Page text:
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As the impeachment trial of former President Donald Trump came to a close on Saturday, Feb. 13 with the U.S. Senate voting 57-43 to convict him — falling short of the two-thirds majority requirement needed for a guilty verdict — Yale faculty weighed in on the proceedings and their significance for democracy in the United States moving forward.

Last week, House impeachment managers presented their case against the former president for his role in inciting the Jan. 6 insurrection at the U.S. Capitol. In response, Trump’s defense team presented arguments against the constitutionality of the impeachment of a former president. 

“Impeachment is a dead letter in the Constitution,” John Henderson, assistant professor of political science, told the News. “If there was ever a case for impeachment, this was it.” 

The U.S. House of Representatives passed the article of impeachment on Jan. 13 with a 232-197 vote, with 10 Republicans joining all 222 Democrats — four Republicans not voting. 

Jacob Hacker, Stanley Resor professor of political science, noted the significance of the trial, as the “jurors were witnesses” to the insurrection — a key point made by House impeachment managers during their arguments. 

In an interview with the News, Hacker explained the significance of the 10 House Republicans who broke away from the rest of their party, saying that “you can see that power in the small but meaningful vote of Republicans against Trump.”

Hacker noted that the Senate trial vote was the largest bipartisan vote for the conviction of a president in history, though it was not surprising, for the most part, to see which Republican senators voted in favor of conviction. While seven Republican senators did so, Henderson still foresees Senate Republicans upholding their role as an active opposition party towards the efforts of the Biden administration and the Democratic-controlled Congress.

During a floor speech after the acquittal, Senate Minority Leader Mitch McConnell said that the former president is “practically and morally responsible for provoking the events of the day.” However, McConnell voted to acquit Trump on the assertion that a former official cannot be convicted by the Senate as they have already left office.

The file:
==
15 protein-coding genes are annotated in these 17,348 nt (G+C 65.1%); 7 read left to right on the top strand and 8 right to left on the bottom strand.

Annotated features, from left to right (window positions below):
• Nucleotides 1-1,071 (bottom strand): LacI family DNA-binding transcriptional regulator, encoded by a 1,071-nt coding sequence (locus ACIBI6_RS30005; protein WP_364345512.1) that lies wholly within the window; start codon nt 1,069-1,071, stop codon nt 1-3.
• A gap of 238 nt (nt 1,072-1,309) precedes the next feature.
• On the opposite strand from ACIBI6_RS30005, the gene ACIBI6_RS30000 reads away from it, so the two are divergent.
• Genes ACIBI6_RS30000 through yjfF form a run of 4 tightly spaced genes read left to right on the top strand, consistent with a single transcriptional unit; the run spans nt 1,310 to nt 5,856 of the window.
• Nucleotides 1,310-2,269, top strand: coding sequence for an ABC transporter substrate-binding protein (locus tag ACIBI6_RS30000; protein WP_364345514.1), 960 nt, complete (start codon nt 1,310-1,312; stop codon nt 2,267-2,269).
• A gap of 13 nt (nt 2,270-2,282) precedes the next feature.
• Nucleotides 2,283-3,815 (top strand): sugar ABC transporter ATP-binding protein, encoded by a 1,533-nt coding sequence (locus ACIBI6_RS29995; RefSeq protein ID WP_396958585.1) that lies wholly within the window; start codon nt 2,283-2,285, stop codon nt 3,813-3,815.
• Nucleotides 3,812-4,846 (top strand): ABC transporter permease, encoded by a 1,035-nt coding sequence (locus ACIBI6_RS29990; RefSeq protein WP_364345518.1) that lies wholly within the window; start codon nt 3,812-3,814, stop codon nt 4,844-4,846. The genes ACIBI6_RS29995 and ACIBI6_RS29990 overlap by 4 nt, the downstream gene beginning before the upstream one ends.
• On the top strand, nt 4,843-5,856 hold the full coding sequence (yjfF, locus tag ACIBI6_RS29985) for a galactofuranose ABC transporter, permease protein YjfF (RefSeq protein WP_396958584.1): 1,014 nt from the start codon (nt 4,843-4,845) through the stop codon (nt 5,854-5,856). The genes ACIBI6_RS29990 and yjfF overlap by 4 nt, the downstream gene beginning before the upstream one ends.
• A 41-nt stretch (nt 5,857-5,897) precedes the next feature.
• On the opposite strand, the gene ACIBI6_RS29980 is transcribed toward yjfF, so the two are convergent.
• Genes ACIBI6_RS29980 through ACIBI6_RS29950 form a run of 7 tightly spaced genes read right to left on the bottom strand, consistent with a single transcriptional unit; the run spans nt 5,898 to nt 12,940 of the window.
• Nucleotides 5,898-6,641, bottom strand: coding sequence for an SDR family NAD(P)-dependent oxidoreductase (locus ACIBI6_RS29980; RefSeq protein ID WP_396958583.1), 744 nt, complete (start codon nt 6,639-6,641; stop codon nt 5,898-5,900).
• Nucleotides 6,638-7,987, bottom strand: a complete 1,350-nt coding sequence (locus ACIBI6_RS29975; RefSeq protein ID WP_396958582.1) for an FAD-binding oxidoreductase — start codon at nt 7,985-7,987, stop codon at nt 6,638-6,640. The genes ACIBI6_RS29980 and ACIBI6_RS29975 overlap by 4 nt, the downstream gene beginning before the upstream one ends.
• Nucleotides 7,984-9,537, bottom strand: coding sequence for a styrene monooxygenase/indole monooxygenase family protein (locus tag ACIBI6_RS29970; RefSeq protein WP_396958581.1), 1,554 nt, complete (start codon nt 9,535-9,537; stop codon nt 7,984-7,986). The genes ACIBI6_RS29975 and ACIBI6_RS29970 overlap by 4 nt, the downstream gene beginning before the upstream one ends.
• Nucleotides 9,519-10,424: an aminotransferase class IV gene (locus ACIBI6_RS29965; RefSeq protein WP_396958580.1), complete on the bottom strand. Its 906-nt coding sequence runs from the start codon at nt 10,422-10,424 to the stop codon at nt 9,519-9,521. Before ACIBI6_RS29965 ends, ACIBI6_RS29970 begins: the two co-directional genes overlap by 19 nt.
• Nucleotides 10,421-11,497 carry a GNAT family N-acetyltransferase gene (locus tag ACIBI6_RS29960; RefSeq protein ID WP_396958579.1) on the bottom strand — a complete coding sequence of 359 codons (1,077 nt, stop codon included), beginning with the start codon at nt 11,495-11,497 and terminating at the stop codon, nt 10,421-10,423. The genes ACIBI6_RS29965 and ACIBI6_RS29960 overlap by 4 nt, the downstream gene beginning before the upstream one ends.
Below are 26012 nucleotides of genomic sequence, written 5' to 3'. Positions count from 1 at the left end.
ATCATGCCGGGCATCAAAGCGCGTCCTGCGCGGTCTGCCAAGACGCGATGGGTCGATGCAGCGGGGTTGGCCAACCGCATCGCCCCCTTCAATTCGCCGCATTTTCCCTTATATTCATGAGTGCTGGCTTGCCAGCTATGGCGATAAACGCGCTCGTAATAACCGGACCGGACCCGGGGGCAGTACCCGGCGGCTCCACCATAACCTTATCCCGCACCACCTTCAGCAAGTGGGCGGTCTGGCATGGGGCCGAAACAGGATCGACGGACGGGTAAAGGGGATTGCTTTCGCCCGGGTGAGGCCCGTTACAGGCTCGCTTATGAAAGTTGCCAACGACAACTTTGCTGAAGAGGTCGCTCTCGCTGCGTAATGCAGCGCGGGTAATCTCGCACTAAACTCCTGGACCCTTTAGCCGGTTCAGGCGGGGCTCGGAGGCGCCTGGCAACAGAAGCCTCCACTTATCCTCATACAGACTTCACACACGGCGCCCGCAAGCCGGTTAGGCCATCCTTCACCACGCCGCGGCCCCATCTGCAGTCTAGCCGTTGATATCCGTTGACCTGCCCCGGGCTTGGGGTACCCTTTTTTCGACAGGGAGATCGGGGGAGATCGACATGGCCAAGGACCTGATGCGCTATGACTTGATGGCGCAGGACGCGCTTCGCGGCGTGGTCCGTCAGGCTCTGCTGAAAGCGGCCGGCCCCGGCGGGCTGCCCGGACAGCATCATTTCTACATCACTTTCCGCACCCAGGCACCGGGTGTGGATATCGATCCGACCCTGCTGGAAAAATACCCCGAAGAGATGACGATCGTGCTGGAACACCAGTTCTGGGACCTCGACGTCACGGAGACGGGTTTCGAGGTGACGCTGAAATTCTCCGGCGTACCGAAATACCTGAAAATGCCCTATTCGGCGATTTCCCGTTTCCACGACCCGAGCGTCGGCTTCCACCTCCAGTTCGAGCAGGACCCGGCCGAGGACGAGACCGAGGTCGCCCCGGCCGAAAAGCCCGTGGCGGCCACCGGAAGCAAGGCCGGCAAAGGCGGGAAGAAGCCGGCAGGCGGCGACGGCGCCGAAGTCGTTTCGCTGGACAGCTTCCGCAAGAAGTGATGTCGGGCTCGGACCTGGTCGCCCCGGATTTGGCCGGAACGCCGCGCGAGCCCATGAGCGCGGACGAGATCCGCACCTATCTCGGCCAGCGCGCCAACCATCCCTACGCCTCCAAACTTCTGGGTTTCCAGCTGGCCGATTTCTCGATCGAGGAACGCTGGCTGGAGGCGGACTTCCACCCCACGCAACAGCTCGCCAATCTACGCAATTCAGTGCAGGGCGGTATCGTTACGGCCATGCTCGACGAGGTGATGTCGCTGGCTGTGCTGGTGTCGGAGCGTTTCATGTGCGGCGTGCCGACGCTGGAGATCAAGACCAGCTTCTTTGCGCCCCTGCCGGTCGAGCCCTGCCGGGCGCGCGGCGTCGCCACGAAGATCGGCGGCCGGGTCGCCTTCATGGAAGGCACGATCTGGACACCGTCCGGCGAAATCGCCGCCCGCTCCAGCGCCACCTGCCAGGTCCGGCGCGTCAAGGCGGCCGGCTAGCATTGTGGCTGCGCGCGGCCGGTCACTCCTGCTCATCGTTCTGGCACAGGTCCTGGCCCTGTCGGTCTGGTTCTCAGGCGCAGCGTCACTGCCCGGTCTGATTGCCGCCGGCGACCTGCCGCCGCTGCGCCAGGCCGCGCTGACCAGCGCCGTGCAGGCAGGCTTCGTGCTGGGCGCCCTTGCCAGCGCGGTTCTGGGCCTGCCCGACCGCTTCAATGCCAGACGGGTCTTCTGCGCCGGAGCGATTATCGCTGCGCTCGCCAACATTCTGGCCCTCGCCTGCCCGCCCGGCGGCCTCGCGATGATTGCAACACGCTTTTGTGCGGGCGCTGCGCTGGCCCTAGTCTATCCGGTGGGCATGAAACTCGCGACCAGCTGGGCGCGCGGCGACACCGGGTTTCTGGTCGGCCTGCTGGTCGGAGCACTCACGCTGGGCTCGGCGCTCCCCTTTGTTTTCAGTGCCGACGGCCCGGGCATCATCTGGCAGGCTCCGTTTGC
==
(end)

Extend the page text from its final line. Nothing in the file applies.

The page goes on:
Henderson said that this may have been more of a political decision for McConnell, given his leadership role. As the leader of Senate Republicans, McConnell would have risked further dividing the Republican Party by voting to convict Trump. However, Henderson told the News that while McConnell had a reason for acquittal, he thinks the senator is “deeply, philosophically wrong,” stating that McConnell chose to side with his party, rather than vote in favor of the constitutionality of the trial — and a guilty verdict.

Looking ahead, both Henderson and Hacker said that the Republican Party is fractured, but more so by the insurgency at the Capitol than by the impeachment trial itself. Hacker added that the insurgency will now be the “fundamental divide in the Republican Party.” Henderson noted that the Republican Party will have two principal goals moving forward: one, revamping their strategy for both the upcoming midterm elections and for the next presidential nomination process, and two, maintaining a strong presence in a narrowly divided Congress.

Bryan Garsten, professor of political science and humanities, was interested in the constitutional implications of impeachment, explaining that “the weakness of Congress is a major concern for our system of constitutional government and impeachment was a moment when Congress was exerting its rightful, constitutional authority.” 

All three professors agreed that impeachment is a measure that may be used more often, with professor of jurisprudence and history Samuel Moyn adding that “we’ll see it used more and more, just because that’s our recent history.” Moyn also said that impeachment is available for the appropriate circumstances, but he cautioned that its overuse could lead to unpredictable outcomes. 

Henderson noted that impeachment still holds significant importance in American government, though the “politics of impeachment will be a perennial point,” meaning that going forward, the role of impeachment as a political tool cannot be overstated. 

House Speaker Nancy Pelosi has announced that the House will work to establish a “9/11-type commission” that will investigate the insurrection. That idea has been met with bipartisan support as legislators have signaled their desire for further investigations into the revolt, according to the Washington Post. Hacker believes that a “9/11 commission is really important,” but cautioned that “I don’t think we should be naive about this,” with regard to the likelihood of further congressional action against the former president. 

Donald Trump is the only president in U.S. history to have been impeached twice.

Jose Estrada | jose.estrada-ramirez@yale.edu